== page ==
December 22, 1912 (Sunday)
- A group of 80 actors and actresses in New York's theaters gathered to form a labor union, the American Federation of Actors, which in 1913 would incorporate as the Actors' Equity Association.
- Born: Lady Bird Johnson, First Lady of the United States 1963-1969, as Claudia Alta Taylor in Karnack, Texas (d. 2007)
December 23, 1912 (Monday)
- Delhi conspiracy case: The Viceroy of India, Lord Hardinge, was wounded in an assassination attempt, when a bomb was thrown at him as he was arriving in Delhi. Hardinge's attendant was killed in the explosion. Hardinge was being brought to the capital on an elephant as part of the arrival ceremony, when a bomb was thrown at him from a housetop. Debris struck his right shoulder. Hardinge's attendant, Jamadar Mahabir Singh, was killed, and 20 people were injured. Four people (Amir Ali, Avadh Behari, Bal Mukund and Basant Kumar Biswas, who threw the bomb) were later executed for the attack, but the mastermind behind the plot, Rashbehari Bose, escaped to Japan where he would live the rest of his life, dying in 1945.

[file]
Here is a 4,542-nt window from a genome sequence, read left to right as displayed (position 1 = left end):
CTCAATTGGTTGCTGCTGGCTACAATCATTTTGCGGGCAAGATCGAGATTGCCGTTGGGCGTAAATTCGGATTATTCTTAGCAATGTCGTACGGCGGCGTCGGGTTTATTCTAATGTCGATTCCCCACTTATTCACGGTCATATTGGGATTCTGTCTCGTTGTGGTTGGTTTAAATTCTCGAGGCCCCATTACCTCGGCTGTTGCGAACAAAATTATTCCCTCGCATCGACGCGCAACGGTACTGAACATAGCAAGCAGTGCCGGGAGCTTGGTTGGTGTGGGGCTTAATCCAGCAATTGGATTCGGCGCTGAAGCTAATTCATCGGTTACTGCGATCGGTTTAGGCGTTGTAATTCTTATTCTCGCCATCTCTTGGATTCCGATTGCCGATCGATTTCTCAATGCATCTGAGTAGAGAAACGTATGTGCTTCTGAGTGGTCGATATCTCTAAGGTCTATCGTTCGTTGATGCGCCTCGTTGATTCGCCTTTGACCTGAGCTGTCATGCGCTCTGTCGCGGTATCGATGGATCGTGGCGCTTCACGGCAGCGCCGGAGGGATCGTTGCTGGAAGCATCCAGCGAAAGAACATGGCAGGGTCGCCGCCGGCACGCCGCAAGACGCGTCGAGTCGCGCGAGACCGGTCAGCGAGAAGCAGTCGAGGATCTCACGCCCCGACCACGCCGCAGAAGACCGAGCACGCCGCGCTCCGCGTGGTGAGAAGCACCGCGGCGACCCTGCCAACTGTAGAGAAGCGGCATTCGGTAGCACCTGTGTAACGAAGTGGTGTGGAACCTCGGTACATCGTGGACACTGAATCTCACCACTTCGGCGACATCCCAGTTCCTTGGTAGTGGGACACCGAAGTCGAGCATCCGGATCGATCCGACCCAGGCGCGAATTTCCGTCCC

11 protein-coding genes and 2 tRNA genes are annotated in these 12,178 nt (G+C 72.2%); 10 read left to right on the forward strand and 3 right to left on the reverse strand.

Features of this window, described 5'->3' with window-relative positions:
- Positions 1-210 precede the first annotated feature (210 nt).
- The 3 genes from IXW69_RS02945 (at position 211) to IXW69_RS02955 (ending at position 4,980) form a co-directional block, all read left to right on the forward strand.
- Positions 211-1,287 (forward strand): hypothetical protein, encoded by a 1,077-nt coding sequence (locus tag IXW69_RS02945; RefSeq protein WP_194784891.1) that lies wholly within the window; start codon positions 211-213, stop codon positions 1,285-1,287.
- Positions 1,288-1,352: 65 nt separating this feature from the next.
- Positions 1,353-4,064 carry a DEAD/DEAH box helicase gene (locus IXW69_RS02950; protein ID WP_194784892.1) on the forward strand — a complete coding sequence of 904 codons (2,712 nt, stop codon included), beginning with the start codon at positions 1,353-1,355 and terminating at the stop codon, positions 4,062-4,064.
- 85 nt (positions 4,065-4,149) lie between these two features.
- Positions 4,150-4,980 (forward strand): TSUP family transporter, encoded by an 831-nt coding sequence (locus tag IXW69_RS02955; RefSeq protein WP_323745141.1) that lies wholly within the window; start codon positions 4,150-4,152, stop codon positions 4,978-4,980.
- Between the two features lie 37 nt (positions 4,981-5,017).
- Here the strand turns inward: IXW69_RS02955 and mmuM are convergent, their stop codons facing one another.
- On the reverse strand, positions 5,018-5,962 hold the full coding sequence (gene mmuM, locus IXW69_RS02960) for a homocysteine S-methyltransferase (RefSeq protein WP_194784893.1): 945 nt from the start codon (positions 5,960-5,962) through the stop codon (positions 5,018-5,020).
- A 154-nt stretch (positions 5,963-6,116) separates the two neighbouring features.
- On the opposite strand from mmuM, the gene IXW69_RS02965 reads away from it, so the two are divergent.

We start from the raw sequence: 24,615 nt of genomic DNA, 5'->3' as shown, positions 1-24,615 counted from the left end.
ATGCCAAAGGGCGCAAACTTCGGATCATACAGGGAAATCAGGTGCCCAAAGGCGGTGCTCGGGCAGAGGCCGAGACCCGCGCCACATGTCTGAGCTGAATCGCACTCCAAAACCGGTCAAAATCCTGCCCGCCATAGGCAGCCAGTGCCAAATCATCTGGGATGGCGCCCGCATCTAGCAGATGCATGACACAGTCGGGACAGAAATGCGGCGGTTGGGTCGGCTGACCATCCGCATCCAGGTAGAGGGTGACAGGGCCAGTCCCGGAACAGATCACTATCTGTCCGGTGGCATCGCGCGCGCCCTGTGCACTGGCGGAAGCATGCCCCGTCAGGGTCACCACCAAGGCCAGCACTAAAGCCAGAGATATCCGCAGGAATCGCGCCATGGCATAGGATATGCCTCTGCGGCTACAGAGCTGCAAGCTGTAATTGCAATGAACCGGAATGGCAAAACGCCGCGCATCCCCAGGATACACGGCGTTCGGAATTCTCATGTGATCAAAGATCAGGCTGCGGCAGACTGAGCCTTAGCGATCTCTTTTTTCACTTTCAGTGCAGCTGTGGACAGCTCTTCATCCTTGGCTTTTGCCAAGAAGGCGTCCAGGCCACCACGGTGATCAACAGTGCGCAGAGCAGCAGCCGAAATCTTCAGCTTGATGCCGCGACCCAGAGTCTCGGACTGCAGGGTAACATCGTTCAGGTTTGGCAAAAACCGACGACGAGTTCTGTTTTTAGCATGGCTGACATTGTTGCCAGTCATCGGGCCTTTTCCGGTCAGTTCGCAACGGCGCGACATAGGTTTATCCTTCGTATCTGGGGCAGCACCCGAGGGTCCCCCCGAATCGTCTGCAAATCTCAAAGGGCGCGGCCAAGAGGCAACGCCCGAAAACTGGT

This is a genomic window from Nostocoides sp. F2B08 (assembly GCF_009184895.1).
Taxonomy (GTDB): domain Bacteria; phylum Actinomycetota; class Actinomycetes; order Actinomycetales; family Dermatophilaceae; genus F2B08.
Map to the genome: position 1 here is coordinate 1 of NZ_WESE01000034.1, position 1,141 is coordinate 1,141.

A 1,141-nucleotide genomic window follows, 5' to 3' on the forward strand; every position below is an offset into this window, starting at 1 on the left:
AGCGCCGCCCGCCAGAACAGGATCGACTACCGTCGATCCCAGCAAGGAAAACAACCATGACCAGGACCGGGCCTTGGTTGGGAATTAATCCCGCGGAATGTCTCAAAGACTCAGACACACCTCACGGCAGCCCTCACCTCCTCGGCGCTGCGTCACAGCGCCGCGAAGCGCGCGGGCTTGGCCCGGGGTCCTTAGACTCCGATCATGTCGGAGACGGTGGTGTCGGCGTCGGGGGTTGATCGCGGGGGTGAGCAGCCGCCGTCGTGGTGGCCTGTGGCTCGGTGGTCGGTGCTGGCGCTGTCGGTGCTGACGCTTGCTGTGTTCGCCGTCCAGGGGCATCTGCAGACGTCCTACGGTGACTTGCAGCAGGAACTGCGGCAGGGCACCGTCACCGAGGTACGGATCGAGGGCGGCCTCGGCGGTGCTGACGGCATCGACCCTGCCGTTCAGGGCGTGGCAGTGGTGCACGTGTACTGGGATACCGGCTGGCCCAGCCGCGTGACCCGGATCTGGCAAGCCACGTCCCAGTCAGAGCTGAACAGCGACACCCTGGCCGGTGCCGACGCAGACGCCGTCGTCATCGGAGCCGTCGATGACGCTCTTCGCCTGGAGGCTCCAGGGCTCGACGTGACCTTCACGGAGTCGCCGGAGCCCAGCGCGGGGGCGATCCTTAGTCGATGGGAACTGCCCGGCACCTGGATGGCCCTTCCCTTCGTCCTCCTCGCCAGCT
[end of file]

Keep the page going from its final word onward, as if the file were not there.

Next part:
- The completion of the Aswan Dam was celebrated in a ceremony attended by Lord Kitchener and the Khedive of Egypt.
- Twenty-two people were killed when two British steamers collided in the Gulf of Mexico.
- Ohannes Bey Kouyoumjian, an Armenian Catholic, was appointed as the Turkish Governor of Lebanon.
- Born: Anna J. Harrison, American organic chemist, first woman to serve (1978) as President of the American Chemical Society; in Benton City, Missouri (d. 1998)
- Died: Otto Schoetensack, 62, German anthropologist; and Édouard Detaille, 64, French military artist
December 24, 1912 (Tuesday)
- An assassination attempt was made against Prince Yamagata Aritomo, the former Prime Minister of Japan.
- Merck filed patent applications in Germany for synthesis of the entactogenic drug MDMA (Ecstasy), developed by Anton Köllisch.
- Sunnyvale, California, was incorporated as a town in Santa Clara County. The future Silicon Valley home of technology companies, including Yahoo!, originally had 1,200 people, and would have over 140,000 a century later.
- Died: Lottie Moon, 72, American Southern Baptist missionary to China,
December 25, 1912 (Wednesday)
- Fifteen minutes after U.S. President Taft was driven down a street during his visit to Panama, a dynamite blast wrecked the street in Colon. No group claimed responsibility, but one report noted that "it is generally believed that the act was committed with a view to taking the life of the president and that the plot only failed because of some miscalculation in the arrangements."